An alternative embodiment of the present invention is illustrated in FIGS. 8, 12 and 13. In this embodiment, rotation knob 150 causes the rotation of endoscopic articulation portion 186 and jaws 124, illustrated by arrows E and F, respectively, relative to endoscopic portions 184 and 185. This embodiment includes center rod cover sheath 200 (see FIG. 3) which provides means to translate rotation movement from knob 150 to the distal portion of the instrument. Referring to FIGS. 8 and 13, rotation of knob 150 causes sheath 200 to rotate, further causing distal articulating portion 186 and jaws 124 to rotate. Articulating portions 185 and 186 are rotatable with respect to each other by means of rotation joint 202. Both jaw cam pin 134 and jaw pivot pin 122 are located in rotatable articulation section 186. With sheath 200 secured to the proximal end of section 186, rotational movement bypasses the entire endoscopic portion proximal of joint 202. FIGS. 12 and 13 also show an alternative method of articulation. Here, distal movement of articulating knob 90 causes articulation rod 96 to push against portion 185, causing the distal end of the instrument to deflect away from axis X--X.
The firing mechanism of the present invention is best illustrated in FIGS. 10 and 11. Once the movable handle 60 and stationary handle 30 are brought in the closed position, the firing mechanism can be actuated. Firing button 36 can be drawn in a proximal direction (arrow G) thereby causing firing wires 37 and attached staple pusher cams 146 to be drawn proximally. Proximal movement of cams 146 causes staple pushers 208 to sequentially fire staples 210 from the jaws. Providing separate means for firing staples 210 from each jaw, such as a firing button secured to each firing wire (not shown), is considered within the scope of the invention.
Staples 210 are slidably mounted within the jaws or jaw cartridges and deformed without the use of an anvil upon ejection therefrom as disclosed in U.S. Pat. No. 4,821,939, which is incorporated herein by reference. Staples 210 are aligned such that their backspans are in substantial perpendicular alignment to the longitudinal axis X--X of the instrument when in the unarticulated position. As cams 146 are drawn across pushers 208, staples 210 are ejected towards axis X--X. It will be appreciated that when the instrument is in an articulated position, the staple backspans are in substantial perpendicular alignment to longitudinal axis X'--X' of the articulated jaws and are capable of being fired toward that longitudinal axis while articulated.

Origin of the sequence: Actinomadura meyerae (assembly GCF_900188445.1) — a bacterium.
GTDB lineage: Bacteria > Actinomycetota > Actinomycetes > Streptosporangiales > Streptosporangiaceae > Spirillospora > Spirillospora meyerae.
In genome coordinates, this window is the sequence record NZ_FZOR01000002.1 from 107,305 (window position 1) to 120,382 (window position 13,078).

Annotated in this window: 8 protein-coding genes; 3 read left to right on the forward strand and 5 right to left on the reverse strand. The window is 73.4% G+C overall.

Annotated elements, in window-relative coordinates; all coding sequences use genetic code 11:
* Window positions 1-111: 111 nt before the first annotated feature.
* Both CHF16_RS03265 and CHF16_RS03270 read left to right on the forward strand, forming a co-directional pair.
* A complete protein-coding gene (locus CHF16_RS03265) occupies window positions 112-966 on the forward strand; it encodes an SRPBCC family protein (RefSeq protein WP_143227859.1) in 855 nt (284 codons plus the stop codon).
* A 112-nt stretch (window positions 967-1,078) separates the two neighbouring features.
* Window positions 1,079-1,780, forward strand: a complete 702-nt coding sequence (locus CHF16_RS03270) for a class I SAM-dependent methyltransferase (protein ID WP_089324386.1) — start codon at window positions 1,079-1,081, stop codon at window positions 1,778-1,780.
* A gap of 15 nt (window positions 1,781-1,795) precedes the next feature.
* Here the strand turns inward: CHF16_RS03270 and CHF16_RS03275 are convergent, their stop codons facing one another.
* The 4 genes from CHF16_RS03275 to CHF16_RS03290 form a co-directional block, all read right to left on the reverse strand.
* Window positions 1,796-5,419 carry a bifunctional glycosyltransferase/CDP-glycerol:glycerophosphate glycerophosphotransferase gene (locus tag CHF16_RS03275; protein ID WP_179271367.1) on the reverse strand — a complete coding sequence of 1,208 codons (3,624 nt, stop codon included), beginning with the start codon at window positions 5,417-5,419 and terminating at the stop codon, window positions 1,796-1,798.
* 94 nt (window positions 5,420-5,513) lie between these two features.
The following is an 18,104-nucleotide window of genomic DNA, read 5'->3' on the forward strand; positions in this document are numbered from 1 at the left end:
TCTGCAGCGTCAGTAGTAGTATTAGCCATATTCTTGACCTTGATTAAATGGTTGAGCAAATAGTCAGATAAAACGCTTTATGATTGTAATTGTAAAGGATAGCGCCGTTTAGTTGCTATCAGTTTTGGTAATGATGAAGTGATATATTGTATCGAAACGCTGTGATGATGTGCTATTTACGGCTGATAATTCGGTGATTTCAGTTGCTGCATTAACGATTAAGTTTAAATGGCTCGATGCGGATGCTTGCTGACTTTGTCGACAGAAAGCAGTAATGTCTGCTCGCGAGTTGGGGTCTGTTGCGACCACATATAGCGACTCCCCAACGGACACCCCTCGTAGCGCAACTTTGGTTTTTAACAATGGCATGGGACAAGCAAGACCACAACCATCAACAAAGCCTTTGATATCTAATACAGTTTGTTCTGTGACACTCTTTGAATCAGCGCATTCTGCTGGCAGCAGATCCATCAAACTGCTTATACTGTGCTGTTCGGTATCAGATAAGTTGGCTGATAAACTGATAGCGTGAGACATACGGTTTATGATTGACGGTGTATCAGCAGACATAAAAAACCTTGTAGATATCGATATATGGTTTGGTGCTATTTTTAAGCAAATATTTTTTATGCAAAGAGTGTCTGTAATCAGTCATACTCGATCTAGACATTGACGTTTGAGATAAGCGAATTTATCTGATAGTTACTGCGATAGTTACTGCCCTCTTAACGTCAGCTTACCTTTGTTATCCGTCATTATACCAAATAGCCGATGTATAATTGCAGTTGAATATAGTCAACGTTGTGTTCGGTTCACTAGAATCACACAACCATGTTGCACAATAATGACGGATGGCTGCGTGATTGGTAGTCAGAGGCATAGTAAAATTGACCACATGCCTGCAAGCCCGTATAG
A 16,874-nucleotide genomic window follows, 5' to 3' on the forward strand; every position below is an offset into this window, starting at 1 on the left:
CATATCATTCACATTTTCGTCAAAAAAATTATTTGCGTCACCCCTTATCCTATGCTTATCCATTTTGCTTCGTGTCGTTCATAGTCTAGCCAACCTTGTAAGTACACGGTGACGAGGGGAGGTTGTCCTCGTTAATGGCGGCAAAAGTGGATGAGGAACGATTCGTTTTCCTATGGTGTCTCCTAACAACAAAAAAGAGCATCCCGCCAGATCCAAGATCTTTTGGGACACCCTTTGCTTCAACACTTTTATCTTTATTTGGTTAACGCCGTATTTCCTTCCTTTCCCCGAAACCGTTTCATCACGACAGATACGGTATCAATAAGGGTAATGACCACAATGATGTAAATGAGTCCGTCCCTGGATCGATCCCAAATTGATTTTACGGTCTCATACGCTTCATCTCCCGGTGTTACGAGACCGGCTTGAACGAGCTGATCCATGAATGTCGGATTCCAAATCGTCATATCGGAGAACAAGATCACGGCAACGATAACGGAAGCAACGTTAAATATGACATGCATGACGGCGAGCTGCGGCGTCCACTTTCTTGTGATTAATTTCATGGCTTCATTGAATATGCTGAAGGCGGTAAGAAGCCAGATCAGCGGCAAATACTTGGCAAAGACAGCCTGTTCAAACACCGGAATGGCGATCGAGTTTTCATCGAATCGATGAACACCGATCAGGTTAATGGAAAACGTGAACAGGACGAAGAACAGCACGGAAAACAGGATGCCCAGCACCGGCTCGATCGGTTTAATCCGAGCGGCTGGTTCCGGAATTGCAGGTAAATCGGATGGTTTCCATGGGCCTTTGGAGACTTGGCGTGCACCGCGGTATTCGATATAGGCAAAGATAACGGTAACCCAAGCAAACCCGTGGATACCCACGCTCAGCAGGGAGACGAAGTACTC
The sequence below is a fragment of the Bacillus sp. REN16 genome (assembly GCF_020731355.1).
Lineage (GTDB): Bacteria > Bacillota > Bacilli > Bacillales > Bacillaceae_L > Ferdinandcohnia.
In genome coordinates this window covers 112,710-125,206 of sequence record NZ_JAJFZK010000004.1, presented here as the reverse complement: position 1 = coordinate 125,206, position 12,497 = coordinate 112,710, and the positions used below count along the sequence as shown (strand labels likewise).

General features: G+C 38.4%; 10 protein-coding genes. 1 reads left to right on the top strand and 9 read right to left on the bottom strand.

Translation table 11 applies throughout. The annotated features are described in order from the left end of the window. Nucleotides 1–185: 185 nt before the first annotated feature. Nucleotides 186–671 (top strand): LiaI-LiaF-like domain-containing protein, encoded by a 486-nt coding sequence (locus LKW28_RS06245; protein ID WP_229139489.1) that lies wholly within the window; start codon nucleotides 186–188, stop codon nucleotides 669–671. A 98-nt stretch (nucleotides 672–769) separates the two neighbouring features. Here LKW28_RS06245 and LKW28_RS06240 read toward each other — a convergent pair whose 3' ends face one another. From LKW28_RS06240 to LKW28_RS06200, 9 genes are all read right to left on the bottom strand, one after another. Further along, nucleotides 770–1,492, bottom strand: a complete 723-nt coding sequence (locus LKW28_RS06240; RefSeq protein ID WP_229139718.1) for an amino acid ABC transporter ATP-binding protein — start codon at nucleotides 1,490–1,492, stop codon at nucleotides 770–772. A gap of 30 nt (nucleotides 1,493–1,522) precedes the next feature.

Referring to FIGS. 3, 6, 7 and 13, Suture 300 has two end portions, a body portion and is partially disposed adjacent tissue contacting surfaces 127 of fastener cartridges 125. Suture 300 is held in place by means of jaw stops 148 and 149 in a manner similar to that disclosed in U.S. Pat. No. 4,821,939. As shown in FIGS. 6 and 7, suture 300 loops back along jaws 124 with the two end portions terminating proximal of jaws 124. When applied, suture 300 is secured between the backspans of fasteners 210 (See FIGS. 10 and 11) and the tissue or organ to which the fasteners are applied (See FIG. 14). Any suture placement which allows the suture to be secured to body tissue by at least one fastener is considered to be within the scope of the present invention.
In operation, the instrument of the present invention is inserted through cannula with the handles and jaws in the closed position. Once within the abdominal cavity, movable handle 60 may be moved away from stationary handle 30, aided by spring 78, thereby causing center rod 70 to move in a distal direction, causing the jaws to open. Using the articulating and rotating mechanisms if desired, the organ or tissue to which the purse string is to be applied will be positioned between the jaws. The jaws may then be closed by bringing movable handle 60 towards stationary handle 30. With the tissue or organ disposed adjacent tissue contacting surfaces 125, the surgeon may then slide firing button 36 proximally to eject the staples into the tissue, thereby securing the suture. After firing, the surgeon will then open the handles and jaws as previously described to release the organ or tissue. Finally, by closing the handles and jaws, the surgeon may remove the instrument through the cannula.
While the invention has been particularly shown and described with reference to the preferred embodiments, it will be understood by those skilled in the art that various modifications in form and detail may be made therein without departing from the scope and spirit of the invention. For example, various elements, such as the jaw closing mechanism, the stapling firing mechanism and the articulation mechanism, can be modified while still performing the same or similar function. Accordingly, such modifications are to be considered within the scope of the invention as defined by the claims.